Rolling Plains: Conditions remained favorable for cotton harvesting, and producers were finishing up. The cotton crop was better than expected, but with low prices, producers were debating on planting cotton again this year. Winter moisture, pastures and rangeland were in good to excellent condition and provided cattle with plenty of winter forage. Ranchers were able to cut back on supplemental feeding. Recent high winds and dry, warm conditions, along with an abundance of fuel in pastures, created an environment very susceptible to wildfire. Depending upon the area, wheat varied from good to poor condition.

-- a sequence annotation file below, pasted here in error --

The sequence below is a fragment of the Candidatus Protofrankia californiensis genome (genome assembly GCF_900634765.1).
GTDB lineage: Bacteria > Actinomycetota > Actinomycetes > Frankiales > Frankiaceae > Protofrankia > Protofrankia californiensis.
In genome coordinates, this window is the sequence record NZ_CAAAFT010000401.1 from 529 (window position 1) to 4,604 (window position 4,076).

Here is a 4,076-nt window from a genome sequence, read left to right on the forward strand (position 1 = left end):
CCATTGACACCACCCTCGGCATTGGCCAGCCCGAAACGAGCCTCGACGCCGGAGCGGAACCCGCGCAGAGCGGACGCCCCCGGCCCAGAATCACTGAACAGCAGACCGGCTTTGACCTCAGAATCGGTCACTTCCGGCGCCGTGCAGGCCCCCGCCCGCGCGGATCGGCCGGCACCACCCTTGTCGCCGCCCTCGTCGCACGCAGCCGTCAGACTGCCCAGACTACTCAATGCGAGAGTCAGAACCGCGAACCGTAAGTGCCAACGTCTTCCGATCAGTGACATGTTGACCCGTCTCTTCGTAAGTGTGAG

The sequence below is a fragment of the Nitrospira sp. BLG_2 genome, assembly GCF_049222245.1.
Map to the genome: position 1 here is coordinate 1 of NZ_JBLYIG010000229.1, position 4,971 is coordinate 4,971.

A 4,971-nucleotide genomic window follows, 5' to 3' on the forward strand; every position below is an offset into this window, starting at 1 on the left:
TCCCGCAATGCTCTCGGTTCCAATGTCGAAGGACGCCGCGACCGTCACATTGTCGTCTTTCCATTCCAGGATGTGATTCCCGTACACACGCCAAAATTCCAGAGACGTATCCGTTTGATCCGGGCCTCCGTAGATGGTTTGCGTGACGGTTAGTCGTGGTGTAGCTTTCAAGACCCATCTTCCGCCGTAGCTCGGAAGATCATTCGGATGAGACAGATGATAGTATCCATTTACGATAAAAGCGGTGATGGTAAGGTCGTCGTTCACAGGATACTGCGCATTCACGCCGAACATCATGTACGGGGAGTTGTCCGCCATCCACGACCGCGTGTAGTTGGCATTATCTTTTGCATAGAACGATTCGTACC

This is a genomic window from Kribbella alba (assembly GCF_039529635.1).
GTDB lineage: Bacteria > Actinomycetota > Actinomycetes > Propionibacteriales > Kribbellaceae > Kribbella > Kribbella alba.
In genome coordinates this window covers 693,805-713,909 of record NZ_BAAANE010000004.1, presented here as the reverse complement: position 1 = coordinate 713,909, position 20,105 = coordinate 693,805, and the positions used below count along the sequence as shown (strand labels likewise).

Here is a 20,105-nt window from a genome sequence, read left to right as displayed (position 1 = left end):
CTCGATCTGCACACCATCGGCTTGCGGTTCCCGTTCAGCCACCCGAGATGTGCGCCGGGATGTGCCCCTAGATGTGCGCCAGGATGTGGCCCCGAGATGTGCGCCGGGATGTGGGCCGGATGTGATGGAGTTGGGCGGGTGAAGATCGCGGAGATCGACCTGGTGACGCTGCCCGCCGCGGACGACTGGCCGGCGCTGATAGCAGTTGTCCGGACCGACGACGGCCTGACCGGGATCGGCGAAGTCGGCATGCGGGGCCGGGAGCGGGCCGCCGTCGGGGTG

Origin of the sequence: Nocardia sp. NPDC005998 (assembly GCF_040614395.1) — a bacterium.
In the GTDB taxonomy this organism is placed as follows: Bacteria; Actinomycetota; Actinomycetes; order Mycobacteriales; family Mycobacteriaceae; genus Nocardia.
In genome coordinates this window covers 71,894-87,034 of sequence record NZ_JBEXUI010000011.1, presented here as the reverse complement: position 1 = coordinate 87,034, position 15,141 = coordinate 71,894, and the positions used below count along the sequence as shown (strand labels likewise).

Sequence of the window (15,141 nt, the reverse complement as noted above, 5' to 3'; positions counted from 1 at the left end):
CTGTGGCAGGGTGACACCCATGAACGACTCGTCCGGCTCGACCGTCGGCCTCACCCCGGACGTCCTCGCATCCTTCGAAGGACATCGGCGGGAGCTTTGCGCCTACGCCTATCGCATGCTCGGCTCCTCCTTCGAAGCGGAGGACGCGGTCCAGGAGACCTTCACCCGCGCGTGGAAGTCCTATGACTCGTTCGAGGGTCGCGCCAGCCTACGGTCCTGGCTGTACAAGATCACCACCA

South: The region’s weather continued to be warm during the day with cool nights and no rain. In the northern part of the region, winter crops were doing well except for some disease pressure. Potato and wheat planting decreased due to a recent frost. Winter annual grazing continued in some fields, but most annuals remained too short, and livestock producers had to provide supplemental feed. Body condition scores remained fair as most cows continued calving. Soil moisture remained adequate in the northern counties. In the eastern part of the region, dry conditions continued, and an early frost was expected to set back forage growth on pastures until warmer weather. Spring wheat emerged and looked good. However, most farmers reduced their wheat acreage this year in anticipation of a wet spring during harvest. Soil moisture was adequate in Brooks, Jim Wells, Kleberg and Kenedy counties, and short in Duval County. In the western part of the region, temperatures were well above normal. Crop farmers were preparing fields for spring planting, and coastal Bermuda grass fields remained dormant. In Zapata County, a grass fire burned more than 4,000 acres but was contained within 24 hours. In Zavala County, dry conditions prompted producers to irrigate cabbage, spinach, carrots and onions. Cabbage harvesting was light but expected to become active as more fields reached maturity. Harvesting of fresh market and processing spinach harvesting was active. Soil moisture was adequate in Dimmit, Webb and Zapata counties, and short to very short in Maverick and Zavala counties. In the southern part of the region, conditions were favorable for fieldwork; 90 percent of cropland was ready for planting. Harvesting of fall corn continued in selected areas, and yields were good. Onions were progressing well and maturing for early harvesting, and cabbage harvesting ended. Soil moisture was adequate in the southern counties.